“Tim Cook began the WWDC 2014 keynote promising ‘the mother of all releases for developers’ and ‘the biggest release since the launch of the App Store.’ He was not exaggerating,” Matt Drance writes for Apple Outsider. “In a 30 minute span, Apple knocked nearly every item off the community’s list of wishes and complaints. As I said on the Debug podcast last week, it’s as big a Monday as I can remember for developers. And I can remember quite a few.”

“Releases like this don’t come often, because the decisions and effort behind them aren’t applied lightly. The massive technical and political change required and subsequently generated by things like extensibility, third-party keyboards, and a new programming language, bears massive risk both inside and outside of Apple,” Drance writes. “That risk — to security, to battery life, to a consistent experience that customers know and trust — was constantly evaluated when I fought for SDK enhancements as a Technology Evangelist inside Apple. And more often than not, it was decided either that the risks were too high, or that there wasn’t enough time to solve the problem while sufficiently containing those risks.”

“This was my first WWDC since 2011. That keynote was Steve Jobs’ last, and it lacked the excitement needed to counter his visible lack of energy. Responses to the events since (and perhaps even a few prior events) paled in comparison to the response we saw last week from press and developers alike. Apple has needed time to cope not just with losing Steve, but with the idea that Apple wouldn’t be his company anymore,” Drance writes. “That process began some time before October 5, 2011. It ended on June 2, 2014. Josh Topolsky kind of said it, Ben Thompson kind of said it, so let’s just say it: This wouldn’t have happened under Steve Jobs.”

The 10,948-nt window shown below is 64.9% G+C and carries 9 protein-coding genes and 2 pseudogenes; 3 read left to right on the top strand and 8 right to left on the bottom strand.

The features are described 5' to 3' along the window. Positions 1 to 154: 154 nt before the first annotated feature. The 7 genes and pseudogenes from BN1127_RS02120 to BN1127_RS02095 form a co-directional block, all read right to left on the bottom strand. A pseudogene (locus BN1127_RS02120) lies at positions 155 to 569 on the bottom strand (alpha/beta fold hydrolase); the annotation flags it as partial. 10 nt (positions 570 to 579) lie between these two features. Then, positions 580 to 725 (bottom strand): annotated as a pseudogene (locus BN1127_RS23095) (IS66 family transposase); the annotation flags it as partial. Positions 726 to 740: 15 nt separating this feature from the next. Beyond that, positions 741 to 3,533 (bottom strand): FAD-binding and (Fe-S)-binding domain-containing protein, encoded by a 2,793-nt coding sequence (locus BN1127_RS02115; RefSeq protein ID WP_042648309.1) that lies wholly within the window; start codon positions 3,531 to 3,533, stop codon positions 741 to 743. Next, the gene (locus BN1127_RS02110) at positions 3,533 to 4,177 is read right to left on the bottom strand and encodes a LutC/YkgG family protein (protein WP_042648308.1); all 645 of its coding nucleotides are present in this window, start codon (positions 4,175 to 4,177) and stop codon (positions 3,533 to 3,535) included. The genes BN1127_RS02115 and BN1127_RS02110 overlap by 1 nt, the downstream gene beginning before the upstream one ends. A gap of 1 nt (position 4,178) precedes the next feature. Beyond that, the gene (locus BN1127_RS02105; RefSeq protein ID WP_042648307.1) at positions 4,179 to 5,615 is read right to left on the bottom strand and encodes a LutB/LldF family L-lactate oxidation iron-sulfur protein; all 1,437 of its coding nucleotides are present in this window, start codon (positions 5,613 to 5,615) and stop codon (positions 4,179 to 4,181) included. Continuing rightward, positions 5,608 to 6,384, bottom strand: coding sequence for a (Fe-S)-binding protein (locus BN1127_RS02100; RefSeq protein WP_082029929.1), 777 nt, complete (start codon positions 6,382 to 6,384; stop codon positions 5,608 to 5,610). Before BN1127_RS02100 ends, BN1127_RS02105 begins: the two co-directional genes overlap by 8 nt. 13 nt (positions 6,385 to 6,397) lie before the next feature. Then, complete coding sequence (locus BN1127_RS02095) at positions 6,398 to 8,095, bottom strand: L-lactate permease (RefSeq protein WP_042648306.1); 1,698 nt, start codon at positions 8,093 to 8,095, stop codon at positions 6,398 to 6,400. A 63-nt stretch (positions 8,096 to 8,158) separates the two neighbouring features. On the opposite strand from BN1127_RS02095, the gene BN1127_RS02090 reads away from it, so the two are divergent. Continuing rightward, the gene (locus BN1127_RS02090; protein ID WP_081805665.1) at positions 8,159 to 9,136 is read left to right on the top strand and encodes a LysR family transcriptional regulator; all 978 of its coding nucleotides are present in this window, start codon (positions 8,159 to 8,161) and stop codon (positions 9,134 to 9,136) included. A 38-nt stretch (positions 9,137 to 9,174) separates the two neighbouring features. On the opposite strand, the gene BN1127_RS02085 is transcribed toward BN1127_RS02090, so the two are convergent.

MacDailyNews Take: That statement lacks a full appreciation for all of Steve Jobs’ qualities. Did Intel-based Macs happen under Jobs? Yes, they did. Did Jobs change his mind from thrid-party Web apps-only for iPhone to an App Store and an iOS SDK? Yes, he did. All of this most certainly could have happened under Steve Jobs.

“What we saw at WWDC 2014 was built by thousands of people. The leadership at the top empowered those people to not only proceed, but to succeed,” Drance writes. “The attitude behind WWDC 2014 was one of increased openness and increased confidence — an attitude that managed to depart from the worst of the past while staying true to the best. Apple is undeniably the new company it deserves to be, and Tim Cook’s stewardship is on full display. I’m as excited for the future we haven’t yet seen as I am for the one we were just shown in San Francisco.”

Read more in the full article – recommended except for that bit about what would have happened under Steve Jobs – here.